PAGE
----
NYCHA brought the third in its series of SpeakingGreen lectures to Baruch College last April, where public housing residents, the college community, and a cross section of concerned citizens heard a distinguished panel of 'green' leaders discuss strategies to protect the City's living environment and preserve public housing.
Jointly sponsored by NYCHA, the Clinton Climate Initiative, and the Baruch College School of Public Affairs, the forum - "Keeping the Promise & Sustaining the Dream through Green" - clearly emphasized NYCHA's vital stake and responsibility to be in the forefront of the City's sustainability efforts.
|(l to r) Peggy Shepard co-founder and Exec. Dir. of WE ACT for Environmental Justice, Alexie Torres-Fleming founder and Exec. Dir. Youth Ministries for Peace and Justice, and Margarita López, NYCHA Environmental Coordinator and Board Member
Photo credit: Pete Mikoleski
"Public housing was established in the Great Depression to create jobs through slum clearance," remarked NYCHA Chief of Staff Celeste Morgan Glenn, speaking on behalf of Chairman Ricardo Elías Morales. "Today, too, the government is infusing over $1 billion in capital funds for NYCHA to modernize buildings with fuel efficient boilers and instantaneous hot water heaters, and by repairing brick work," Ms. Morgan Glenn said. All of these improvements will make NYCHA more energy efficient and protect the environment.
As the discussion later revealed, NYCHA's second largest expense is energy and utilities, and 80 percent of the City's greenhouse gas emissions come from buildings. So when NYCHA improves the efficiency of its 2,618 residential buildings, it saves money and the City's environment.
In a relaxed conversational setting, the discussion was led by NYCHA Environmental Coordinator and Board Member, Margarita López, who moderated a panel of three environmentalists. The panelists differed in their approaches to a solution, yet agreed that local leadership and an organized response to challenges are essential.
Alexie Torres-Fleming, who grew up in NYCHA's Bronx River Houses, and later founded Youth Ministries for Peace and Justice, shared a number of practical energy conservation measures that can help reduce NYCHA's significant budget deficits, including the installation of dual pane windows, low-wattage light bulbs, Energy Star appliances and repairing building envelopes (exterior walls) so they can better retain heat.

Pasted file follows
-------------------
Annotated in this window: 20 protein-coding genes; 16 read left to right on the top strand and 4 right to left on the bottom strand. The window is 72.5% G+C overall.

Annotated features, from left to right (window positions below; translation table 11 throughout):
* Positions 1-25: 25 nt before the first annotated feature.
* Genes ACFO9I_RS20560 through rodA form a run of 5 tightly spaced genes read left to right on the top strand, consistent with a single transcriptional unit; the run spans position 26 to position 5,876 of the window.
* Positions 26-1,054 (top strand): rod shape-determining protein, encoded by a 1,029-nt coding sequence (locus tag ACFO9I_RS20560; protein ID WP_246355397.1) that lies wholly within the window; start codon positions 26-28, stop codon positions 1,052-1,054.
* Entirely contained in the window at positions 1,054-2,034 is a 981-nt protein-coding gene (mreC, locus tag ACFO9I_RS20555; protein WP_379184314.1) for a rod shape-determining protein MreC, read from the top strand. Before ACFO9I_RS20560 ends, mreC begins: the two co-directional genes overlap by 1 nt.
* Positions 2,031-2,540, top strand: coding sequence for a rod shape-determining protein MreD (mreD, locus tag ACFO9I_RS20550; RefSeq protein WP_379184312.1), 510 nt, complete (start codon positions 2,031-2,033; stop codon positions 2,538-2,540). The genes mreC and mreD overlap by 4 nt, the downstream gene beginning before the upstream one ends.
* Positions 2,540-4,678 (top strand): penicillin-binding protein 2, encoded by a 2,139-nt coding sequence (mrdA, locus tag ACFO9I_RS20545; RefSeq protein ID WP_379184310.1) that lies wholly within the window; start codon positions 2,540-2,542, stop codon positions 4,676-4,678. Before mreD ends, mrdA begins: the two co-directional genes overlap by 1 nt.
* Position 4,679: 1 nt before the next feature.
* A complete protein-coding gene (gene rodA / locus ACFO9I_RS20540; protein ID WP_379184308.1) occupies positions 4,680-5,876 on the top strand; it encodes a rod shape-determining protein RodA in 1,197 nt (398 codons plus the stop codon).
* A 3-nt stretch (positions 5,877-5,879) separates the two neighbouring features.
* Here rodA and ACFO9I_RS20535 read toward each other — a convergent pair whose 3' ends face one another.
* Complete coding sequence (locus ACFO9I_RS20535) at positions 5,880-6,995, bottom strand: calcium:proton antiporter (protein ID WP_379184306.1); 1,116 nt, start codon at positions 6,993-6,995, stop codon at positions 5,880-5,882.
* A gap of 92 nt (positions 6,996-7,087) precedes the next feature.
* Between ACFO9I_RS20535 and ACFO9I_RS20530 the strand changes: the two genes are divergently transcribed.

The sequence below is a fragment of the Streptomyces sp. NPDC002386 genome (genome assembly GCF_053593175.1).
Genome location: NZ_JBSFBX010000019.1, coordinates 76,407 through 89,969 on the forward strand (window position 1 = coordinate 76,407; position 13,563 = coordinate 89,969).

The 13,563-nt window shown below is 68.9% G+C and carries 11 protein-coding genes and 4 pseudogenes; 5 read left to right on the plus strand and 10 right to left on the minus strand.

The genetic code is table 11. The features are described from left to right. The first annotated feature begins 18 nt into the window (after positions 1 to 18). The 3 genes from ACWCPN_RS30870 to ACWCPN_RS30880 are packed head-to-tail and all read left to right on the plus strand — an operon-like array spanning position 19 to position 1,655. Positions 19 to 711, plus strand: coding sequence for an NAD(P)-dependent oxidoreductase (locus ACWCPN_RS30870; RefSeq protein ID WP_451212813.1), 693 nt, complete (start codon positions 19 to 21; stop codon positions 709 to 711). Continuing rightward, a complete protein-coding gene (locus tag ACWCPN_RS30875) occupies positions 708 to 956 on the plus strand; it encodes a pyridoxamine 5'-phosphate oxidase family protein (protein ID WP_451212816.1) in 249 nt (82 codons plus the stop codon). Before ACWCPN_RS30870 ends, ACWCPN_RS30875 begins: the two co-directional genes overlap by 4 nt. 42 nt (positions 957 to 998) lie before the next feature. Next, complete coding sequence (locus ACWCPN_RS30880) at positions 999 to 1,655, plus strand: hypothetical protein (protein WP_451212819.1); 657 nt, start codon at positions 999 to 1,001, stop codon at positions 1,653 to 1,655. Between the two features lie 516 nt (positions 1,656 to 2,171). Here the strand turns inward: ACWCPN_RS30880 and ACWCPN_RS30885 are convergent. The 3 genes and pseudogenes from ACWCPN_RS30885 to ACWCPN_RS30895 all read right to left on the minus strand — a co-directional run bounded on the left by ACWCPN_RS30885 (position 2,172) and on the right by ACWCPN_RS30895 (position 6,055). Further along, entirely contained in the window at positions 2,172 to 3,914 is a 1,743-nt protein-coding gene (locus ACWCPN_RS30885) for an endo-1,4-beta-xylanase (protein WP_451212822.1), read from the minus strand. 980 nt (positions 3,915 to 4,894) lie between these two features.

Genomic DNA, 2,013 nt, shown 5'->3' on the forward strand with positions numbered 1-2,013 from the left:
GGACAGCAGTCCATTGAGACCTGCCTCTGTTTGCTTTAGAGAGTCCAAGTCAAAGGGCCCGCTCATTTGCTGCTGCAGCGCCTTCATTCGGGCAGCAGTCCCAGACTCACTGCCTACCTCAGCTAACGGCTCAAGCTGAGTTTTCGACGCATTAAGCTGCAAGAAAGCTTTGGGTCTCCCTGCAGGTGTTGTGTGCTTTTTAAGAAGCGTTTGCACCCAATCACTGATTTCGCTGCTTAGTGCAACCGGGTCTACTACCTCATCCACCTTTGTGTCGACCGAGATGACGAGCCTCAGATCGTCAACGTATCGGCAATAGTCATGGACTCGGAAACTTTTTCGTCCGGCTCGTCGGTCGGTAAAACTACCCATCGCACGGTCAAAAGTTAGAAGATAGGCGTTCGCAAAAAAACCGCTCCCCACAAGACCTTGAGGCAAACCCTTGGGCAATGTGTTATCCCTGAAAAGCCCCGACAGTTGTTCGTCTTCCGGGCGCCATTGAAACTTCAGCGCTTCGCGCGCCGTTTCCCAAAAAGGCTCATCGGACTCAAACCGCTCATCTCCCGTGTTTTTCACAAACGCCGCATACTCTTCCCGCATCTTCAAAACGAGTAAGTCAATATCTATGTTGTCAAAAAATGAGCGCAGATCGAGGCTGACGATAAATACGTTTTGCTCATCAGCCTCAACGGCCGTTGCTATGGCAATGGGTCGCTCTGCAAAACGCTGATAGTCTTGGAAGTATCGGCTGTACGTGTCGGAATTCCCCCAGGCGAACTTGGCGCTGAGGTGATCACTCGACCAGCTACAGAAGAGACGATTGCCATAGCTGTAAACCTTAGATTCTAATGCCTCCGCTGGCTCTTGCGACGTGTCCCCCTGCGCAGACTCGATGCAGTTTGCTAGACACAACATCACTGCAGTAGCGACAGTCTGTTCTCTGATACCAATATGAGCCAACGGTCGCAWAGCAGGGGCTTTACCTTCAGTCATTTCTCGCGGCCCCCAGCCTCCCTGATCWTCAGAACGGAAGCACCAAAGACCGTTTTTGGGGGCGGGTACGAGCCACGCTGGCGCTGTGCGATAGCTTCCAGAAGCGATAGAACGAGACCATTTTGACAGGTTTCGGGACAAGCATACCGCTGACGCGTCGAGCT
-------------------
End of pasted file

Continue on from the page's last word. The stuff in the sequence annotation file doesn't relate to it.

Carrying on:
|Tria Case is exploring ways to significantly reduce CUNY’s “carbon footprint” primarily through the development of cost-effective solar energy.
Photo credit: Pete Mikoleski
Tria Case, University Director of Sustainability, City University of New York (CUNY), and Executive Director, Center for Sustainable Energy, Bronx Community College, says harnessing the sun's energy is a viable solution to reduce costs and energy consumption. "Flat roof buildings are ideal for locating solar panels, and the City is in the process of identifying where these opportunities exist," she said. Ms. Case is tasked with reducing CUNY's "carbon footprint" by 30 percent in ten years, primarily through the development of cost-effective solar energy.
And while solar panels may seem like a good idea, Peggy M. Shepard, co-founder and Executive Director of WE ACT for Environmental Justice, and a 2008 recipient of the Rockefeller Foundation's Jane Jacobs Lifetime Achievement Award, shed some light on the downside of using solar panels. "Manufacturing the equipment for cleaner, solar energy also may not be healthy," Ms. Shepard said. Transporting solar panels from abroad "can add to the carbon footprint." Still, Ms. Shepard agreed with the other panelists that something needs to be done and "people need to know how complex environmental issues affect their homes and families."
Education is precisely why the New York City Housing Authority began the SpeakingGreen lecture series in August of 2008. The lectures, which are open to NYCHA's workforce, residents, environmental advocates and members of the public at large, are designed to educate participants about NYCHA's efforts to conserve energy and to protect the City's environment. Each lecture features guest environmentalist(s) who discuss a range of topics that focus on environmental issues.
Abridged from an article by Howard Silver for the NYCHA Employee Bulletin
April 23, 2009